Teachers openly speak out about school schedule

Heather Wirkus misses the emotional connection she makes with her students in person, however believes safety is more important as of right now.

Photo taken by Abigail Nevin ’23

Heather Wirkus misses the emotional connection she makes with her students in person, however believes safety is more important as of right now.

Abigail Nevin '23, Staff Writer

As COVID-19 cases have begun to rise in Fairfield County, the Westport Public School system has been nervously awaiting the news of whether or not the schedule will remain hybrid, go fully remote, or eventually return to an in-person practice. 

The importance of this decision is that it will impact the future health of the community and how students will learn during the upcoming school year.

I think for the safety of the teachers and the students, we should maintain the hybrid model until cases start to go down,” Spanish teacher Joseph Barahona said. 

Teachers at Staples share their opinions on the possibility of going back to school full time. (Photo by Abigail Nevin ’23)

While the uncertainty of the community’s future health and learning system has worried several teachers, many miss teaching fully in person.

“As for our school schedule, my heart and mind want two different things,” biology and forensics teacher Heather Wirkus said. “From a scientific perspective, I know that hybrid is necessary […] my heart as a teacher wishes for a different schedule.” 

For many teachers, the building of emotional connections with students is what makes being a teacher personal and exciting; however, in Zoom classes, it is much more difficult to make this connection with the students.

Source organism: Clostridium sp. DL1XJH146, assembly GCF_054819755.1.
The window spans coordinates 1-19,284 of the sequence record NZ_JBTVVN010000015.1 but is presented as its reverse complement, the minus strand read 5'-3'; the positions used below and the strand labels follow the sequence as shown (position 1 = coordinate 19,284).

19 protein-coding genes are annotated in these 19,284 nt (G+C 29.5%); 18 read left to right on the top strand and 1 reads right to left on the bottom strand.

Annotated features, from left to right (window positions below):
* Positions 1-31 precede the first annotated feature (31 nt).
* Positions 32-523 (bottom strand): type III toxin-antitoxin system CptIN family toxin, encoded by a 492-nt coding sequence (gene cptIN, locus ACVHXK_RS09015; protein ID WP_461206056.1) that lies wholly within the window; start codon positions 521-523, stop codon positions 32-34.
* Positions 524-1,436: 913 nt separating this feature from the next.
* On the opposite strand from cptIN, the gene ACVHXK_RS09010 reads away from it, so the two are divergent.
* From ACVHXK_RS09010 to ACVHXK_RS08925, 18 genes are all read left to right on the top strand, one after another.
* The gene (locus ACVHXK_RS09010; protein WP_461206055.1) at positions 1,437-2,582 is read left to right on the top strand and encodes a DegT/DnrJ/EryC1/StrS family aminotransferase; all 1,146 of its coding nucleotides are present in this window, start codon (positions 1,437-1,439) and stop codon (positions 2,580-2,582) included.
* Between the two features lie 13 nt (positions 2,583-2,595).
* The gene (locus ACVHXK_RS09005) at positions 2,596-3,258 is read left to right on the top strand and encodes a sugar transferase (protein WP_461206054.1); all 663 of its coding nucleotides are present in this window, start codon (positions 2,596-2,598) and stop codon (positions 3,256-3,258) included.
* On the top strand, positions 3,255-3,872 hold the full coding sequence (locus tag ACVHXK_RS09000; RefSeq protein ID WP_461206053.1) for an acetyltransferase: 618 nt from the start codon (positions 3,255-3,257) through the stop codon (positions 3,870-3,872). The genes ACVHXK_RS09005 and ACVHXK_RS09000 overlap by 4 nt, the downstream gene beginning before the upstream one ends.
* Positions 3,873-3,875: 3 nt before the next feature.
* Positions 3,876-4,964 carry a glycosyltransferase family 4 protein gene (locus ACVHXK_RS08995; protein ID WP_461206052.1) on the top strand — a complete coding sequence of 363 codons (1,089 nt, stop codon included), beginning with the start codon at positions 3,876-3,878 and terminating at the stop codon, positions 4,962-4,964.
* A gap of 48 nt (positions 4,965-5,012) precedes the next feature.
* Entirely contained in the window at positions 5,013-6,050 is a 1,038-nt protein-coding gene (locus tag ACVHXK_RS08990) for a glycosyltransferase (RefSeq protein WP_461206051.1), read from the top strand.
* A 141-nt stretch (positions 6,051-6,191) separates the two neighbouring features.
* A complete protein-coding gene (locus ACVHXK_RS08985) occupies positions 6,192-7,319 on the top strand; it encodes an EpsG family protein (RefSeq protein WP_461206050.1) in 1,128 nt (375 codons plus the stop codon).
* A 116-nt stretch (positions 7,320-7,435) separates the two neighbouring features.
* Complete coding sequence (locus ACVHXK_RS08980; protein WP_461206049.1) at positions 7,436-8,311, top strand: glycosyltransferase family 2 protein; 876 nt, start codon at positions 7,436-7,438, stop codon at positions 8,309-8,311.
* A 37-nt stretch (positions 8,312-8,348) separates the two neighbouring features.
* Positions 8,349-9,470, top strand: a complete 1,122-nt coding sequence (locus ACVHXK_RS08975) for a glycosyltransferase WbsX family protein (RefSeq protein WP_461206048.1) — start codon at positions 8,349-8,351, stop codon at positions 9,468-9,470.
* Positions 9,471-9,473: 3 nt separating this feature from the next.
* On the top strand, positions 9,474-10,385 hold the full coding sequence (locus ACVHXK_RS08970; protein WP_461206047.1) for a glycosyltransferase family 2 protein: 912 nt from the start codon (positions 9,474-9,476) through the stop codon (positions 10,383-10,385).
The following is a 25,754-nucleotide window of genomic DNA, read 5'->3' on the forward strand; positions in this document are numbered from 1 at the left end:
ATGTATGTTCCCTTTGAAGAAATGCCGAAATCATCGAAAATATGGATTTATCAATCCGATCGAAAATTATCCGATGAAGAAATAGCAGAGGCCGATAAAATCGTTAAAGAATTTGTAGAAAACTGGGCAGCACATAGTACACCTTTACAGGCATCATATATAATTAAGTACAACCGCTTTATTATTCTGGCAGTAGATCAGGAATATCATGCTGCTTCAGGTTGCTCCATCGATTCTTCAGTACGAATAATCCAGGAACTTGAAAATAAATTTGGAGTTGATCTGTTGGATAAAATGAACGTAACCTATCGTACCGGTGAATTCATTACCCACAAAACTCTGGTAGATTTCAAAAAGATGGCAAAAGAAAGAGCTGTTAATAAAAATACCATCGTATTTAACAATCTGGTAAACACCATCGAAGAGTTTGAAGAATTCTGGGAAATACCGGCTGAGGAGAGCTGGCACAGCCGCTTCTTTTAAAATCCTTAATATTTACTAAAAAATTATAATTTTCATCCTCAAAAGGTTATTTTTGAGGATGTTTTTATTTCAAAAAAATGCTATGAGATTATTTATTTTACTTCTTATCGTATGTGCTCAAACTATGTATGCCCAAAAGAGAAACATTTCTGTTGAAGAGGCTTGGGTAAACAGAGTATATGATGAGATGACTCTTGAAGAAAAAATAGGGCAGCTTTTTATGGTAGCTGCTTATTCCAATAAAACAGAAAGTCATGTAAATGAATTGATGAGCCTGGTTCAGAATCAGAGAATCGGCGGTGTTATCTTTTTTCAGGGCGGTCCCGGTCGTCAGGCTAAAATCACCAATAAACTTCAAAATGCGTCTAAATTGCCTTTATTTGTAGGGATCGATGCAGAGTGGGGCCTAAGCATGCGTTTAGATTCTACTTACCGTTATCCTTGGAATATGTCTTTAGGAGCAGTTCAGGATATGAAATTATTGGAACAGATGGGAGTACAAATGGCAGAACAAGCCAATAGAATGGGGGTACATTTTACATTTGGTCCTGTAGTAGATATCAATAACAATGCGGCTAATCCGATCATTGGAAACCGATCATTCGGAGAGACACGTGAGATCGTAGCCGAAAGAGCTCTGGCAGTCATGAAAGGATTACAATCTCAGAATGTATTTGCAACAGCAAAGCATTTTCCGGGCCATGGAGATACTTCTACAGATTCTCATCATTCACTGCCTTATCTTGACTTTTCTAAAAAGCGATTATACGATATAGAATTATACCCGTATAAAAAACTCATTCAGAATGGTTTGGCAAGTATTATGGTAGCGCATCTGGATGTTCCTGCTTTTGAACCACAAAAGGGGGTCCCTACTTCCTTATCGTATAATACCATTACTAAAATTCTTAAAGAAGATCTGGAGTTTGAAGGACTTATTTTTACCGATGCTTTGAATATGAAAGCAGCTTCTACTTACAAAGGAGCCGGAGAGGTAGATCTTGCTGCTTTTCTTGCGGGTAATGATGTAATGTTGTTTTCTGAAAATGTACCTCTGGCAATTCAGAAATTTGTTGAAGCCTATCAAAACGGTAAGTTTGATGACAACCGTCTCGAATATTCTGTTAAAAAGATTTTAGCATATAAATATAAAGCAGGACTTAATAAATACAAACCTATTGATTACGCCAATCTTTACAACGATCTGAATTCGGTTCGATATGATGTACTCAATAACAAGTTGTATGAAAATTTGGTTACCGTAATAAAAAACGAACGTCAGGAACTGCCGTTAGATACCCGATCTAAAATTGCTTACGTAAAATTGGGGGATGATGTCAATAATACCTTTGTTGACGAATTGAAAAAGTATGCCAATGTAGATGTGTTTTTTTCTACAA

As a teacher, I would prefer to be back full time. I really miss the daily, personal connection that I often have with my students,” history teacher Nell-Ann Lynch said. 

Teachers have seemed to struggle this year as they miss teaching without a mask and the excitement of seeing students and colleagues daily. 

Although plenty of teachers miss the in-school experience, for the safety of their students and colleagues, many advocate for staying hybrid. 

“I’m really not sure that the cafeteria is okay even with where the numbers are right now,” chemistry and astronomy teacher Jacob Brewer said. “I would be totally comfortable if we didn’t have at least two hundred students every lunch wave eating with each other.” 

Although he is pleased with how everything is running as of now, Brewer also suggested that Staples, as well as other Westport Public Schools, could eventually go online full time. 

“Seems like someday somebody’s going to come into school and then we’re going to find out they test positive for COVID,” Brewer said. “So far [however] I’m pretty happy with what I’ve seen.”